I’d like to share the best lesson I ever learned about running workshops to generate new ideas.
The secret – as you’ll discover – is either a half pint of claret or a good night’s sleep. Perhaps both.
First, though, I’d like you to reflect on this:
Ever woken up with a great idea? Or stepped out of the shower having made a breakthrough? Ever wondered how on earth your brain constructs dreams by weaving together little seemingly unrelated little snippets?
I’m pretty sure you have.
It’s amazing what your subconscious can do when armed with information and left alone to go to work.
A good decade or more back, an inspiring group of Chicago-based psychologists helped overhaul the workshop process I use. Until then, I’d typically run workshops to fit peoples’ busy diaries – all on the same day.
My attitude to stuffed diaries, now, is ‘stuff the diary’. I get far better outcomes – amazing leaps – by running workshops for the same overall length of time, but spread over an afternoon and the following morning. Day 1 is a briefing/immersion session. Usually 2-5pm.
Day 2 is Imagination day – for brainstorming and other ideation techniques. Typically from 9 to midday the next day.
It’s amazing. Every time, almost without fail, I release a tired group the first evening. And then welcome in fresh faces and minds enthused by ideas that seem to have ‘come from nowhere’ overnight. Bubbling over. Desperate to be heard.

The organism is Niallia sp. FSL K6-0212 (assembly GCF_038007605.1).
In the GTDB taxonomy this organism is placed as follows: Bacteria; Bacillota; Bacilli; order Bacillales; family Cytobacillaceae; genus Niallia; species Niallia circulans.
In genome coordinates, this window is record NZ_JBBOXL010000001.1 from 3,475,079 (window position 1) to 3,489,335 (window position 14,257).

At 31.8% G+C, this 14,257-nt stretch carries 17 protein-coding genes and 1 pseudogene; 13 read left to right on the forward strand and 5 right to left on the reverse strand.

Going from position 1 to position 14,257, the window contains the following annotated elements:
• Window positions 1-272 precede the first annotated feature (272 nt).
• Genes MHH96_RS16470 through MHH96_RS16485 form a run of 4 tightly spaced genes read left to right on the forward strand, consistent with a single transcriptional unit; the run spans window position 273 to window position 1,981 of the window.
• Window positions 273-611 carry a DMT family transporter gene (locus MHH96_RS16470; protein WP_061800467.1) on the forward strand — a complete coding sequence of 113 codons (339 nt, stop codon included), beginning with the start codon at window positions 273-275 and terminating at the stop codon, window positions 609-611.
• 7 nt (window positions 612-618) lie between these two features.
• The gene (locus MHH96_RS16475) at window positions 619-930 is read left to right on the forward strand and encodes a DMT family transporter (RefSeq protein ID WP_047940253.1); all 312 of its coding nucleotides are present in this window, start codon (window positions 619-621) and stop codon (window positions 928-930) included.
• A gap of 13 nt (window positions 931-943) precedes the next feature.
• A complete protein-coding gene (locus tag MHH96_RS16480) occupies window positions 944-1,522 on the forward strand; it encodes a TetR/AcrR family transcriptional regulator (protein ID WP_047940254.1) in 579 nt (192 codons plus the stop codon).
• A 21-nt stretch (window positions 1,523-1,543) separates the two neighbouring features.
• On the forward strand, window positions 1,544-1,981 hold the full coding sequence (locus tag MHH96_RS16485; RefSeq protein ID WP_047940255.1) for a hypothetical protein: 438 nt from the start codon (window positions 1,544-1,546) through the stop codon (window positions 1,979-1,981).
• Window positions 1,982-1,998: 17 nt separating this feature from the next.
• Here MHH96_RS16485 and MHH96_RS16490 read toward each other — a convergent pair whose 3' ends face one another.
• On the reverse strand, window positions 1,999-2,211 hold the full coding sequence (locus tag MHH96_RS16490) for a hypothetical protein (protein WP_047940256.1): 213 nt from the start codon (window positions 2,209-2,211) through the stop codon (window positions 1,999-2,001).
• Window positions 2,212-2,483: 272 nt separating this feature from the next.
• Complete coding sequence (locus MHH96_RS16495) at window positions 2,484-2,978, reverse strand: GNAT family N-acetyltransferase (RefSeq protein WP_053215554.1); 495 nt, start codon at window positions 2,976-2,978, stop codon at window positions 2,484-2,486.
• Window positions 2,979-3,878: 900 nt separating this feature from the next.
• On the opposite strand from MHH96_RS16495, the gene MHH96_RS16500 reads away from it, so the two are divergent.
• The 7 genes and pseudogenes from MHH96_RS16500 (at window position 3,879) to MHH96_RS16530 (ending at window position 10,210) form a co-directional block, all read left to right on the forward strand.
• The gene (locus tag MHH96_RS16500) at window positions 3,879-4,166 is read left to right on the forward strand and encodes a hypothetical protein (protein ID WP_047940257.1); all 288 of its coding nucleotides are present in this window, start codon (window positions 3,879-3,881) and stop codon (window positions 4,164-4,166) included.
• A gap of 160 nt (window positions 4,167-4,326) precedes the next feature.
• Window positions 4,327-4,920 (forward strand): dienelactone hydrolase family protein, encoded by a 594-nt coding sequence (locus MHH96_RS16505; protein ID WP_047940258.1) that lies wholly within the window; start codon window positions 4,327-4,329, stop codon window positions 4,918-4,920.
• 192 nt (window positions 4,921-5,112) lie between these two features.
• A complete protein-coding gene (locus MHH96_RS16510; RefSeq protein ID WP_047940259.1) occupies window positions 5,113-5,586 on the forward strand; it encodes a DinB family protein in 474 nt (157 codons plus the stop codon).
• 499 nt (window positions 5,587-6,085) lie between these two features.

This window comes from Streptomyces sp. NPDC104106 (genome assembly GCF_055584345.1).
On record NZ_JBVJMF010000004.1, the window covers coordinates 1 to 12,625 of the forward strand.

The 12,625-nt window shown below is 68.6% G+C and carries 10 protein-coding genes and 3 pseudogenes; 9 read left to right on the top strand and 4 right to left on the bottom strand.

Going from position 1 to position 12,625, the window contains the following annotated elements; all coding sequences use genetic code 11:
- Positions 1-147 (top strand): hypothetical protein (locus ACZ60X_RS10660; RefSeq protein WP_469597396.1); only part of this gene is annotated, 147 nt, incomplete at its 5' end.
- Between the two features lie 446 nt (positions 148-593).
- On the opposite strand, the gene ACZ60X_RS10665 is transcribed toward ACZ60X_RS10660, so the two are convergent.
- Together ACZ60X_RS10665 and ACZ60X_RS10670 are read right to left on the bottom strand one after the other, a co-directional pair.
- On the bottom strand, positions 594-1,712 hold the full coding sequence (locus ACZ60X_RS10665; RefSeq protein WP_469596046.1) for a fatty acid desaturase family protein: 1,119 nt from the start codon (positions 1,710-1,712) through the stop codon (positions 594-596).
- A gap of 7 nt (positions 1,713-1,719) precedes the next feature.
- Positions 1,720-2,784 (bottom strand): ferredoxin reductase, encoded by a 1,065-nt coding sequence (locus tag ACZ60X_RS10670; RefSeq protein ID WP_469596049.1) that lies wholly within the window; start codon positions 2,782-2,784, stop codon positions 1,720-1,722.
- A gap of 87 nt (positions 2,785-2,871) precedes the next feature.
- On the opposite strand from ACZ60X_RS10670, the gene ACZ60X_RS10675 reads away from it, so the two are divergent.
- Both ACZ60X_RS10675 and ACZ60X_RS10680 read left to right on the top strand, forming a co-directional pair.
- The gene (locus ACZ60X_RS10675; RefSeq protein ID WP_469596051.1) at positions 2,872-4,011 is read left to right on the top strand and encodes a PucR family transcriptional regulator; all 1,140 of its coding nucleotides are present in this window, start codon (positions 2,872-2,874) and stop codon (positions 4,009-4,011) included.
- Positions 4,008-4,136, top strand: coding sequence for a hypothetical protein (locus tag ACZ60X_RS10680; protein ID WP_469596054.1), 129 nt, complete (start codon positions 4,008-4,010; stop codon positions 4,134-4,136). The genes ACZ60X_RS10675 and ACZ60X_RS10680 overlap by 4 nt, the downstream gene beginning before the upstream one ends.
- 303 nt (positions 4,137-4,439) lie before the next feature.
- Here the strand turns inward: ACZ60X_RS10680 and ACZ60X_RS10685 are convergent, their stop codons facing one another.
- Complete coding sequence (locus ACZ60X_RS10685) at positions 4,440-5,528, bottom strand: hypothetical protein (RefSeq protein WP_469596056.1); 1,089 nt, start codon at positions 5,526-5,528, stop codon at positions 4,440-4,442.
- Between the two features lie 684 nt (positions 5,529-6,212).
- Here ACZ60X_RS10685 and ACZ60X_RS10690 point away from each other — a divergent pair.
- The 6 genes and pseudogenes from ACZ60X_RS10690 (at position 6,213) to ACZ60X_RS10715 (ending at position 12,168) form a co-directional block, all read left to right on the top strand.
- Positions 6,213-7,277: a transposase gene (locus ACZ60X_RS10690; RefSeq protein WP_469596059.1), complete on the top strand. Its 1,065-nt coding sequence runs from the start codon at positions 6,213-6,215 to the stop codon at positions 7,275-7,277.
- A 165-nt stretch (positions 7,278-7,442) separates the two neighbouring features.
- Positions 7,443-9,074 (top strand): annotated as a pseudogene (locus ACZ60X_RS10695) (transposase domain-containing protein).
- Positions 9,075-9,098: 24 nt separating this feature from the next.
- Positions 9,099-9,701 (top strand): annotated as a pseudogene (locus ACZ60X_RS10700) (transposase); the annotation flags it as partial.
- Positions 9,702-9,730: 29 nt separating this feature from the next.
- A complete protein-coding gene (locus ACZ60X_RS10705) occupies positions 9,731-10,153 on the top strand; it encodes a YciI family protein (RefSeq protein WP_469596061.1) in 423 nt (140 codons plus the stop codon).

Virtually every time I set one of these sessions up, I’m asked if we really need to do it this way. I’m told how disruptive it is for participants’ schedules.
Therein lies the irony. Disruption is exactly what we need.
Disruption of convention.
Disruption of rules.
Disruption of received wisdom.
Disruption of ‘we’ve always done it this way’.
I think we paid a small fortune for the counsel we received. I don’t begrudge the psychologists a single cent. Their advice has paid for itself many times over.
Last week, however, I found a David Ogilvy quote. Years old. Here’s what he wrote:
“Big ideas come from the unconscious. This is true in art, in science, and in advertising. But your unconscious has to be well informed, or your idea will be irrelevant. Stuff your conscious mind with information. Then unhook your rational thought process. You can help this process by going for a long walk, or taking a hot bath, or drinking half a pint of claret.”
Take my word for it – David’s if you’d prefer.
Break workshops with an overnight.
When writing something that matters, don’t share it the day you wrote it.
As often as you can – sleep on it.
If all else fails, fancy half a pint of claret?
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